By Gary R. Blockus | July 12, 2017, 5 p.m. (ET)

 

Team USA is looking for a whole new crop of athletes this week as “Scouting Camp – The Next Olympic Hopeful” takes place July 13-16 at the U.S. Olympic Training Center in Colorado Springs, Colorado. The United States Olympic Committee, partnering with 24 Hour Fitness, has identified 91 athletes selected from online and in-person workouts as a new talent-identification initiative.

Who: 91 Athletes

Out of the pool of 91 athletes invited to participate in “Scouting Camp – The Next Olympic Hopeful,” one male and female athlete from each of the four sports will be selected to receive professional coaching, training and medical support in national team camps as they prepare for the chance to compete on the Olympic stage. Their experiences and progress will be highlighted throughout the week via Team USA social channels, and winners will be announced on a two-hour broadcast airing Aug. 25 on NBCSN.

Sports: 4

The athletes are trying out for one of four sports they hope their talents transfer over to: bobsled, rugby, skeleton and track cycling. In addition to coaching and sport science services, the athletes will be mentored by U.S. Olympians John Daly (skeleton), Sarah Hammer (track cycling), Carlin Isles (rugby) and Lauryn Williams (bobsled, track and field).

Where They Come From: 29 States

Athletes hail from 29 U.S. states, led by California with 14, but Texas is right behind with 13. Altogether, 19 states feature multiple U.S. Olympic hopefuls.

NCAA Breakdown: 61 Percent Played NCAA Division I Sports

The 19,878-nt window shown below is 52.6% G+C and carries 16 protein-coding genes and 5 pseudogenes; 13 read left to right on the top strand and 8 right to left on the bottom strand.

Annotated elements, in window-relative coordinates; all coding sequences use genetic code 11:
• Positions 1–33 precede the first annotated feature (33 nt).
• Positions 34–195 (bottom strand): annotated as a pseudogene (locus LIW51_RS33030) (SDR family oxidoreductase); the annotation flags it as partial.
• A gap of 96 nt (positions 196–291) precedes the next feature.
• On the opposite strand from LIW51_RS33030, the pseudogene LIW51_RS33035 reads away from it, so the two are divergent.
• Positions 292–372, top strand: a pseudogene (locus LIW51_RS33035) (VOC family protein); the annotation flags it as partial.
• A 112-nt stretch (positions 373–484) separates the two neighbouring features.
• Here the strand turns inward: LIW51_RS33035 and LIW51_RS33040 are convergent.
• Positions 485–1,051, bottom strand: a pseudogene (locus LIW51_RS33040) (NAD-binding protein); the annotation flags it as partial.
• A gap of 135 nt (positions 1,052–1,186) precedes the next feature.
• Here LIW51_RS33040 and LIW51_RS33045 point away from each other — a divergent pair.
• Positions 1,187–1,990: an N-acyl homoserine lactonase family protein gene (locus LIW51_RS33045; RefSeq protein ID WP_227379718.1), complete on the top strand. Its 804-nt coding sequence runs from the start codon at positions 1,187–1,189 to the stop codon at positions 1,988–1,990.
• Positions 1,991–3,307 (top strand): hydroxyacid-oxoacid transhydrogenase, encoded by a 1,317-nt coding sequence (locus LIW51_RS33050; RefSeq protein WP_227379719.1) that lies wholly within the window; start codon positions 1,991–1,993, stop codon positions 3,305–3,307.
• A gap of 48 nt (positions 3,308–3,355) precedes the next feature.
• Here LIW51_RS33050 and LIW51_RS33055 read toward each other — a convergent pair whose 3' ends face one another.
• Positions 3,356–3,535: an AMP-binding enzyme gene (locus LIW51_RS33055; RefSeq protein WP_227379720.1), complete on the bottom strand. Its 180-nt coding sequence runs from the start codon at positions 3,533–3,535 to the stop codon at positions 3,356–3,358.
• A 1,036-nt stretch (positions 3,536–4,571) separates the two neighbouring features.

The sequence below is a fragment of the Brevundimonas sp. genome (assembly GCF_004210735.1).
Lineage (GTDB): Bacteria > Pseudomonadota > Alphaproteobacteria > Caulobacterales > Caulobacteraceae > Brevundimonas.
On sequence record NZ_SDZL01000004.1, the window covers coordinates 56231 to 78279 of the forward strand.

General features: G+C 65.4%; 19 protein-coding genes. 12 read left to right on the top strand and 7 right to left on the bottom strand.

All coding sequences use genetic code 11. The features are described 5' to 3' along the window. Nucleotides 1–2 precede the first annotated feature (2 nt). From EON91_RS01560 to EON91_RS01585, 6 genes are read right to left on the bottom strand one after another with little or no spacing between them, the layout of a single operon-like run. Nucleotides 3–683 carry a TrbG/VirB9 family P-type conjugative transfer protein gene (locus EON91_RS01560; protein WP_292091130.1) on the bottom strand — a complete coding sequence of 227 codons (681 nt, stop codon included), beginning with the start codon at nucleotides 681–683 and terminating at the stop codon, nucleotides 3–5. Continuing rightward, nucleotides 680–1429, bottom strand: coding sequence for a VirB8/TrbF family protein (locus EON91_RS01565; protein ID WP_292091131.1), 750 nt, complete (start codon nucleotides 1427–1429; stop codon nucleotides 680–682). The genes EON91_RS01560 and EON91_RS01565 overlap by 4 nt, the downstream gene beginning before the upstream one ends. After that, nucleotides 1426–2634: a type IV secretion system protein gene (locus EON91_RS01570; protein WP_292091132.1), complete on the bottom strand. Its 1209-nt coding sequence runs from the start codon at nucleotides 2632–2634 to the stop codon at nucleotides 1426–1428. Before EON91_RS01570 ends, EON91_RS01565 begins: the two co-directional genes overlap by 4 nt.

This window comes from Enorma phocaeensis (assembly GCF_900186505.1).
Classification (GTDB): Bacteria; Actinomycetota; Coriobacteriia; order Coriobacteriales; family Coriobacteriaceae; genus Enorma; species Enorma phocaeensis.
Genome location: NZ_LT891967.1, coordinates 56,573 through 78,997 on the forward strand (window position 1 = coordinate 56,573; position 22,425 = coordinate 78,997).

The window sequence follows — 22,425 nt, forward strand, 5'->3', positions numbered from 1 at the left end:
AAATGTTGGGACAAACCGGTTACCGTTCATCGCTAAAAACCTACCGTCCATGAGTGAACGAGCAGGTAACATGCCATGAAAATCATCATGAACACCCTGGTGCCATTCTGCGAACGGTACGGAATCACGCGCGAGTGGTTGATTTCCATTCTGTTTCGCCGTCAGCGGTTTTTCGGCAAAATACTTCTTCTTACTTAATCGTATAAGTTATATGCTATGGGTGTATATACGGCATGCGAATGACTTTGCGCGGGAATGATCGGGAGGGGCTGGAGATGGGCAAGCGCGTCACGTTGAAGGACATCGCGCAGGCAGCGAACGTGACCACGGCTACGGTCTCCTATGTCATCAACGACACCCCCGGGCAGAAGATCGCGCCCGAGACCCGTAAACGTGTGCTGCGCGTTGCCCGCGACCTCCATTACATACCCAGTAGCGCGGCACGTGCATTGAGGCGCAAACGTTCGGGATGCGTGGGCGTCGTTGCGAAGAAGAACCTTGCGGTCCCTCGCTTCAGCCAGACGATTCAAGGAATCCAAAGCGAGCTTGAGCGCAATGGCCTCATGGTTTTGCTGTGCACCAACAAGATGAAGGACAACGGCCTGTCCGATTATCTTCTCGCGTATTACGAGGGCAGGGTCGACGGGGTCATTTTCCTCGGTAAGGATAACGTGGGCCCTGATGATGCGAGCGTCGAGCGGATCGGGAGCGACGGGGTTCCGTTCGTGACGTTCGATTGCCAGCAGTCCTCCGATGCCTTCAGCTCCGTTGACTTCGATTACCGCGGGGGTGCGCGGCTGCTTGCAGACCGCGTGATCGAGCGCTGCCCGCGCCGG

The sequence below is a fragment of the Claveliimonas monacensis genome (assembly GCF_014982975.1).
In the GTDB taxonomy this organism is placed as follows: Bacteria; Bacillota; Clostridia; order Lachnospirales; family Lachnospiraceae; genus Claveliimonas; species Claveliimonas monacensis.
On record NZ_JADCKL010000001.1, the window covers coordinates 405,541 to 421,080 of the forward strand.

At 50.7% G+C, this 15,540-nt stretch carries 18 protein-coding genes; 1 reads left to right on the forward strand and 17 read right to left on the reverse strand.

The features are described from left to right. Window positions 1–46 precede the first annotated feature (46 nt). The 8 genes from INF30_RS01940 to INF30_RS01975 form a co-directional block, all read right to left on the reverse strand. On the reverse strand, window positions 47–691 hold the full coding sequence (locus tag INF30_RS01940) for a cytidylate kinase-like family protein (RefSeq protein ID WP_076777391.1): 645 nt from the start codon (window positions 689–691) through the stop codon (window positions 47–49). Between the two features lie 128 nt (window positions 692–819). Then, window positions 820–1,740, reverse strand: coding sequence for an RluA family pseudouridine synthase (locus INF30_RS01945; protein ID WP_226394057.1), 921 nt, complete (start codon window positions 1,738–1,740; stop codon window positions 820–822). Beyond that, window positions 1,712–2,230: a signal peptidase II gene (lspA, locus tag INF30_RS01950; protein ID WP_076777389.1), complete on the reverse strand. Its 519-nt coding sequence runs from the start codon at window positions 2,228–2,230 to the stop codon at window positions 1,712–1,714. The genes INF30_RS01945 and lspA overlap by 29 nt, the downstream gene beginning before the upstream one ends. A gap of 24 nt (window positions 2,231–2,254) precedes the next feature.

With 72 of the athletes currently enrolled in collegiate sports, NCAA Division I athletes lead the way with 61 percent of the participants. The Southeastern Conference features the most athletes in camp with four, including skeleton hopeful Brittany Cabbler of the University of Kentucky, and Ahmed Hulwe of the University of South Carolina in rugby. Five other conferences are sending four athletes, including the Great Lakes Valley Conference of Division II, with Missouri University of Science and Technology sending two: Utah natives Molly Hackett (rugby) and Alec Hackett (bobsled), who are married.

Average Height: 5-Foot-6

The tallest athlete is listed at 6-foot-4, and the shortest at 5-feet, but 6-footers lead the way with 14 listed at that height. Overall, 31 of the athletes are 6-feet or taller, and 29 are 5-foot-7 or shorter. Sam Reid (bobsled) of Massachusetts and Logan Van Way (track cycling) of Louisiana are the tallest in camp at 6-foot-4. Amanda Marie Zayas of Florida (track cycling) and Sara Simon (skeleton) of New Jersey are the shortest at 5-feet.

Average Age: 25

Alexander Brennan (rugby) of Florida, who turned 19 in June, is the youngest prospect, and Julia Burch (track cycling), a 53-year-old duathlete from Tennessee, is the oldest hopeful. Brennan is a former high school football star but is currently not competing in college sports at the University of South Florida.

“Olympians are the greatest role models I have looked up to all my life, and to actually become an Olympian is undoubtedly one of the greatest achievements and honors one could ever have bestowed upon them,” Brennan said.

“(Making the Olympic team would be) Indescribable...It would mean the world to me,” Burch said.

Athletes Recruited By 24 Hour Fitness: 16

Athletes applied online or attended an in-person screening session at one of 13 designated 24 Hour Fitness facilities across the country in major markets from New York to Los Angeles. Seven of the athletes identified at the 24 Hour Fitness locations are earmarked for skeleton, plus four more for bobsled.

Gary R. Blockus is a journalist from Allentown, Pennsylvania who has covered multiple Olympic Games. He is a freelance contributor to TeamUSA.org on behalf of Red Line Editorial, Inc.